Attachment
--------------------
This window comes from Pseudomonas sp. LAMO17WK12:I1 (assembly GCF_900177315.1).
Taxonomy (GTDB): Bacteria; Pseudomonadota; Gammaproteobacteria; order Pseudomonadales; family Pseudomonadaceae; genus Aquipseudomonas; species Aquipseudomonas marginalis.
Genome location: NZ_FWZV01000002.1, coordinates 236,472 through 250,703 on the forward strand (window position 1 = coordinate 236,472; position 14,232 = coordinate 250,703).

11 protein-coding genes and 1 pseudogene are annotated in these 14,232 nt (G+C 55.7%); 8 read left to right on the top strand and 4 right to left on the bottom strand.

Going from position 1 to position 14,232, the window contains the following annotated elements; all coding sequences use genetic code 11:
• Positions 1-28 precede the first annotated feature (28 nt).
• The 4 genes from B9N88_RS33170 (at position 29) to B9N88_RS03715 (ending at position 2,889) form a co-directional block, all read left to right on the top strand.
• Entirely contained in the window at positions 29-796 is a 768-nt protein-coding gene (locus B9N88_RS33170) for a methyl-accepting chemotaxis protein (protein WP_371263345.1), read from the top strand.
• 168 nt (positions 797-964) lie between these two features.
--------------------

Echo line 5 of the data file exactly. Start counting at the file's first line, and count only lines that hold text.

Going from position 1 to position 14,232, the window contains the following annotated elements; all coding sequences use genetic code 11: